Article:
četvrtak, 9. veljače 2012.

How to recreate a 1920's look - How to Be a Flapper Girl

"A well dressed woman, even though her purse is painfully empty, can conquer the world." ~  Louise Brooks

1920s Flappers: The flapper look is seen frequently during the show in the women’s costumes. This look that we associate with the 1920s, was about achieving a boyish shape.

What's going on?
With the twenties came an outburst of optimism for the war was over, the factories were full and the stock market was climbing.  People had money and they wanted to have fun, fun, fun.  It was the era of the flapper, bathtub gin, organized crime, the model T, talking movies and the Charleston.  It was a time of change and rebirth.  A time to celebrate.

When I think of the twenties I immediately think of the “flapper” which is totally out of whack because flappers didn’t come into being until 1926. Must be Hollywood messing with my head again.  The fact is, dresses and coats were calf length throughout the entire decade.  Short skirts that revealed the knee were only worn during the official “Flapper Period” between 1926 to 1928. The Flapper liked to shake things up and seemed to have fun doing it.  She wore short sleek hair, a short shapeless dress with a flat chest.  She wore makeup, smoked with a long cigarette holder and danced the nights away.

Flapper styles were different or odd for that time.  How to Be a Flapper Girl, here are some steps:

1. Know what a Flapper girl is. The dictionary defines a flapper as - "A young woman, especially one in the 1920s, who showed disdain for conventional dress and behavior." That is, conventional in the 1920s. The style came around after the first world war, and women were tired of trying to conform to society's idea of normal - women were gaining more independence (e.g. being given the right to vote), and the face of America was changing! Flappers were most commonly known for their dancing, drinking, smoking, wearing a lot of makeup, and a love of films.

My 1920's extreme Flapper Make-up & Costume
2. Research some famous Flappers. What better way to learn than by example? Here are some women you may want to look up -
  • Anita Loos (Author of Gentlemen Prefer Blondes)
  • Clara Bow (Actress in film It)
  • Louise Brooks (Actress in film Pandora's Box)
  • Josephine Baker (Performer in the Folies Bergere)
  • Helen Kane (Singer of I Want To Be Loved By You)
  • Zelda Fitzgerald (Socialite, wife of F. Scott Fitzgerald)
3. Dress like a Flapper. So, you know how to act, how to talk... but how do you dress? Well, Flapper's had a very distinctive dress sense - it was like nothing else around in the 1920s. Go out to your local clothes shops, boutiques, thrift stores and vintage stores, or click on eBay or a specialist vintage retailer, and try to find these items.
Behold the shoe of the 20s! This shoe, and versions of it, were ubiquitous through the 20s and remained popular in the 30s as well. Look through the photographs of the time and you will see this shoe in huge variety with “Mary Jane” or t-straps.

Not all women wore the short skirts or flippant styles of the flappers.
T-straps were popular

4. Get some Flapper Glamour: Make-up. You could easily be regarded as a Flapper now! Your wardrobe is the bee's knees, but what about your makeup? Well, don't worry about it, we'll sort that out next. You might be surprised to hear that many brands popular in the 1920s are available today - Avon, Max Factor Elizabeth Arden were all popular among flappers.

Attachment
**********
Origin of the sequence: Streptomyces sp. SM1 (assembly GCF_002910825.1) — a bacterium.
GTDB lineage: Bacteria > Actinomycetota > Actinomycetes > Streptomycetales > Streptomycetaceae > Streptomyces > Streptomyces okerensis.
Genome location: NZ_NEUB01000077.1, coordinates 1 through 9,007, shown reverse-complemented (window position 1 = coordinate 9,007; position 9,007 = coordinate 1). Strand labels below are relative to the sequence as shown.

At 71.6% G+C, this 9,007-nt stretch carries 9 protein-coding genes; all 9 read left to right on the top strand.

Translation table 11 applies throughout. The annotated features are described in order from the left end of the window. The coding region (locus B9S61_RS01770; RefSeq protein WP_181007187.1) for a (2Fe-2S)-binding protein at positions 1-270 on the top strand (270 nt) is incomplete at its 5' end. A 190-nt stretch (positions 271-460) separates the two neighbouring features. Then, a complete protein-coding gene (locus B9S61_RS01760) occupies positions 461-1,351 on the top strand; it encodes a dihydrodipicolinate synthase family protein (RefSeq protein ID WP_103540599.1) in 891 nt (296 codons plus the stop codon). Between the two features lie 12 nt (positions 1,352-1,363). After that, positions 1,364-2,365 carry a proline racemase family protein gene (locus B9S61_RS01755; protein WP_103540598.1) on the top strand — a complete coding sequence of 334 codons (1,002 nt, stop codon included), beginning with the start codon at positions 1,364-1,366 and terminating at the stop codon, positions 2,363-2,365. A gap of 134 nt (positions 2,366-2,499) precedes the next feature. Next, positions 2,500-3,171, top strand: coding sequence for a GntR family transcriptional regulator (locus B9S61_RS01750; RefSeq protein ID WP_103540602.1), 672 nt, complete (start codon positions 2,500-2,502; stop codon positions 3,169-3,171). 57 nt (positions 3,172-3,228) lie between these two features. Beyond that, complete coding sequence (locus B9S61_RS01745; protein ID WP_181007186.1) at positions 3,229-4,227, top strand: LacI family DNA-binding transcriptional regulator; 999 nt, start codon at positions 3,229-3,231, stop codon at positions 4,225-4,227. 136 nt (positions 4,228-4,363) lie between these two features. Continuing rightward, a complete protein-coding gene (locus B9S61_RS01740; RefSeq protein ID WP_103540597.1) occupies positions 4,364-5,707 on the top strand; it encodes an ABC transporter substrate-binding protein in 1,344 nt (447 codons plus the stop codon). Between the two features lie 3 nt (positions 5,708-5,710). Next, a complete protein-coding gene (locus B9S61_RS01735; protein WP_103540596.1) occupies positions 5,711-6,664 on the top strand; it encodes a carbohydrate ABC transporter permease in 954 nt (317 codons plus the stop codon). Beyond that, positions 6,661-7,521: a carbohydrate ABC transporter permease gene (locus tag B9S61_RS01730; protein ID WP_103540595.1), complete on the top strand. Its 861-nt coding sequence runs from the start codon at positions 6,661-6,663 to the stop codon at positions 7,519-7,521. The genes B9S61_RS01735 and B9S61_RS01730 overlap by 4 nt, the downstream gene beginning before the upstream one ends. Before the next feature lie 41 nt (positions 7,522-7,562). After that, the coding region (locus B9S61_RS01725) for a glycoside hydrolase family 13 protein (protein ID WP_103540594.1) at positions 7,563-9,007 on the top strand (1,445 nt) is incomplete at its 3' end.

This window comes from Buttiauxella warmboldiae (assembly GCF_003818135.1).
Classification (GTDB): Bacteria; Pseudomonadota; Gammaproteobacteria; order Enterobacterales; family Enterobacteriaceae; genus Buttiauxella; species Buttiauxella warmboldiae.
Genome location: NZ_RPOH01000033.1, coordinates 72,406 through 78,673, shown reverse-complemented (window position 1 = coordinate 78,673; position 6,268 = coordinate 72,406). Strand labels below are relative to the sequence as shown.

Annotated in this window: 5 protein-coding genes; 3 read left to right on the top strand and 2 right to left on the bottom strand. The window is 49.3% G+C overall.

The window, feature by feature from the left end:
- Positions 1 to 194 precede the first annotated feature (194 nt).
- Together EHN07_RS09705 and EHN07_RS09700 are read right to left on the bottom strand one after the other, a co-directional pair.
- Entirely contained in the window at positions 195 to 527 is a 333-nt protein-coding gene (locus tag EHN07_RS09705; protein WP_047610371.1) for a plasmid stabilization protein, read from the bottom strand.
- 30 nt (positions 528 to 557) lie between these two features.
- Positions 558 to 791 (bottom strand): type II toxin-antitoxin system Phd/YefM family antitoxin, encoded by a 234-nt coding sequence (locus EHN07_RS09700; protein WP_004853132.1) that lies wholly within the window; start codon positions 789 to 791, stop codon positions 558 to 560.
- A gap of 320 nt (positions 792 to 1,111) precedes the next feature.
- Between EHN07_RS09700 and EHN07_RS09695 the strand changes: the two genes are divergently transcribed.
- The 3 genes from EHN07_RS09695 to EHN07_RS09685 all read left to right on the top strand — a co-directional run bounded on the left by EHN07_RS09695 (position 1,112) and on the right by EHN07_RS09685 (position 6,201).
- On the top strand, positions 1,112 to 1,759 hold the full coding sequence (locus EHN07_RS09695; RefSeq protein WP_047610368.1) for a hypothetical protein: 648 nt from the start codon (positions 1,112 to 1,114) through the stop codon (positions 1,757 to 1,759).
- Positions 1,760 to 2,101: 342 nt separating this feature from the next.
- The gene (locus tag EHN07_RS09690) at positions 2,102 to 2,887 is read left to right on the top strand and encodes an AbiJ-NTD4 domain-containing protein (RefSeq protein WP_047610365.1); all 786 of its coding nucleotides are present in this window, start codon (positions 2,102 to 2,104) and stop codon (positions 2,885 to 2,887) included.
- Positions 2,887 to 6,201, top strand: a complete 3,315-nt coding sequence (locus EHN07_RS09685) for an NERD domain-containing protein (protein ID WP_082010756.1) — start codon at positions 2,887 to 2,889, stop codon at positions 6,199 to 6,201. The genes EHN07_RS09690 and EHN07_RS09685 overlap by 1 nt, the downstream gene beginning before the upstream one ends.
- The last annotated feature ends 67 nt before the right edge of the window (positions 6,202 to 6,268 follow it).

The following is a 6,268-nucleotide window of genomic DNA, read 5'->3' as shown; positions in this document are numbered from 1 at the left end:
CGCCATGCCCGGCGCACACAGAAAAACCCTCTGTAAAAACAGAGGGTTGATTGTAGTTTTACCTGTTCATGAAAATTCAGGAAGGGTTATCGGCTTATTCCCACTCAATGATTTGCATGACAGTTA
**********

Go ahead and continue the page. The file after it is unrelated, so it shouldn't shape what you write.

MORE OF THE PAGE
• Cover your face and your lips with a thin layer of foundation that matches your skin tone (your lip colour should be the same as your skin colour, now), and top it off with some powder on your t-zone. Apply blusher at your own discretion - if you do choose to, keep it up at your cheekbones.
  • Pluck your eyebrows. Flappers were known for having tiny eyebrows. They should be very thin, and either straight or slightly turned down. Highlight your lovely brows by going through them with a dark brown eyebrow pencil.
  • Flapper's wished to achieve the large, doe-eyed look. Wear smudgy, smokey eye-makeup. Finish with some dark mascara and false eyelashes, to really make a statement.
  • This is possibly the most important part of the Flapper look - the lips! You'll want to have cupid-bow lips. Before you begin, make sure your lips are properly coated in foundation. There are two ways to create this look. The first is to take a red lip liner and draw two dramatic peaks on your top lip - don't fill these peaks in, however, nor the rest of your lips. Or, if your prefer, you could take a jar of lipstick, dip your thumb in, and rub it twice over each of your peaks (a lot of girls did this.) This is where your pouting practice will become useful - you'll look very silly with a big grin and cupid bow lips! 
5.  Get Flapper hair. Your flapper look will not be complete with out Flapper hair. A Flapper's hair was extremely important. Ridiculously important. Flapper's wore their hair in bobs. If you have straight hair, or hair straighteners, have a sleek and smooth bob. If you have curly hair, have a wild and unruly one! The choice of having a fringe, or "bangs", is completely up to you. Some people find comfort hiding behind long hair. Well, that has to change. Be loud and proud! NOBODY doesn't suit short hair - there are many different styles of bob to suit different face shapes. Ask a professional hairstylist about what will suit you best. You could also try "finger rolls" in your short hair. Flappers held hair out of their eyes while dancing with headbands decorated with embroidery, beads, or a feather.

6.  Wow. You now have the knowledge, the personality, the hobbies, the lingo, the looks and the dress sense of a true Flapper girl! Have fun with it, and remember to stay true to yourself!

The Jazz Age one which will never be forgotten
With love,

Idda van Munster

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